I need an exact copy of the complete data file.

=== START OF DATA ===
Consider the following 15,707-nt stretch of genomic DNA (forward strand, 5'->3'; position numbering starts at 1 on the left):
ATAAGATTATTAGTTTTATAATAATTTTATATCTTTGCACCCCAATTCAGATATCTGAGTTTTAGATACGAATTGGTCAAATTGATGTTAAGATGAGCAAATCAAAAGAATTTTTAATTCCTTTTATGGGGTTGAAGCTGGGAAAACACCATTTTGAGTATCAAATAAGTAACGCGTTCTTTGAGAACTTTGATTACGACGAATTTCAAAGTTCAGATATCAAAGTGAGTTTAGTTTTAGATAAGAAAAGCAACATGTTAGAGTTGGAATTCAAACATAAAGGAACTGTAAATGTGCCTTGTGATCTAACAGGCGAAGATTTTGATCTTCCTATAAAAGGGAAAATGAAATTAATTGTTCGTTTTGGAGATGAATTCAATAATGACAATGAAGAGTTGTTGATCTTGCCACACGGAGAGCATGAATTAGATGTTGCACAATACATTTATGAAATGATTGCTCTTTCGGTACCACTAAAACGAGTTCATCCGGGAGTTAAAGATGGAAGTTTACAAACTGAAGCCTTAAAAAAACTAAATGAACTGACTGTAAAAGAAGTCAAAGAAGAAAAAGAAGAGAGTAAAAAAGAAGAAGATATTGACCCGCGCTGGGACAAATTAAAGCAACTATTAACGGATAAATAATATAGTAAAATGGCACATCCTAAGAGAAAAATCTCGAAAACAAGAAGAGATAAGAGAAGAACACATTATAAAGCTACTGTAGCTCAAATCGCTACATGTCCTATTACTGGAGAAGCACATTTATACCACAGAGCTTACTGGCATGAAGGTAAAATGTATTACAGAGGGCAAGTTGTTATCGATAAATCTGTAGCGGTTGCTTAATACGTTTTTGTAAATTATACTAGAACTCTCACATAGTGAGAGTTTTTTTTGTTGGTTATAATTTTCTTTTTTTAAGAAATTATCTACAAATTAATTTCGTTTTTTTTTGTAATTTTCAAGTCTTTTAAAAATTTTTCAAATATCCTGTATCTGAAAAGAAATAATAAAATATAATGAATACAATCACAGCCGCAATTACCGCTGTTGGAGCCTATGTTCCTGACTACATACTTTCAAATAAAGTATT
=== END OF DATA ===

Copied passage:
Consider the following 15,707-nt stretch of genomic DNA (forward strand, 5'->3'; position numbering starts at 1 on the left):
ATAAGATTATTAGTTTTATAATAATTTTATATCTTTGCACCCCAATTCAGATATCTGAGTTTTAGATACGAATTGGTCAAATTGATGTTAAGATGAGCAAATCAAAAGAATTTTTAATTCCTTTTATGGGGTTGAAGCTGGGAAAACACCATTTTGAGTATCAAATAAGTAACGCGTTCTTTGAGAACTTTGATTACGACGAATTTCAAAGTTCAGATATCAAAGTGAGTTTAGTTTTAGATAAGAAAAGCAACATGTTAGAGTTGGAATTCAAACATAAAGGAACTGTAAATGTGCCTTGTGATCTAACAGGCGAAGATTTTGATCTTCCTATAAAAGGGAAAATGAAATTAATTGTTCGTTTTGGAGATGAATTCAATAATGACAATGAAGAGTTGTTGATCTTGCCACACGGAGAGCATGAATTAGATGTTGCACAATACATTTATGAAATGATTGCTCTTTCGGTACCACTAAAACGAGTTCATCCGGGAGTTAAAGATGGAAGTTTACAAACTGAAGCCTTAAAAAAACTAAATGAACTGACTGTAAAAGAAGTCAAAGAAGAAAAAGAAGAGAGTAAAAAAGAAGAAGATATTGACCCGCGCTGGGACAAATTAAAGCAACTATTAACGGATAAATAATATAGTAAAATGGCACATCCTAAGAGAAAAATCTCGAAAACAAGAAGAGATAAGAGAAGAACACATTATAAAGCTACTGTAGCTCAAATCGCTACATGTCCTATTACTGGAGAAGCACATTTATACCACAGAGCTTACTGGCATGAAGGTAAAATGTATTACAGAGGGCAAGTTGTTATCGATAAATCTGTAGCGGTTGCTTAATACGTTTTTGTAAATTATACTAGAACTCTCACATAGTGAGAGTTTTTTTTGTTGGTTATAATTTTCTTTTTTTAAGAAATTATCTACAAATTAATTTCGTTTTTTTTTGTAATTTTCAAGTCTTTTAAAAATTTTTCAAATATCCTGTATCTGAAAAGAAATAATAAAATATAATGAATACAATCACAGCCGCAATTACCGCTGTTGGAGCCTATGTTCCTGACTACATACTTTCAAATAAAGTATT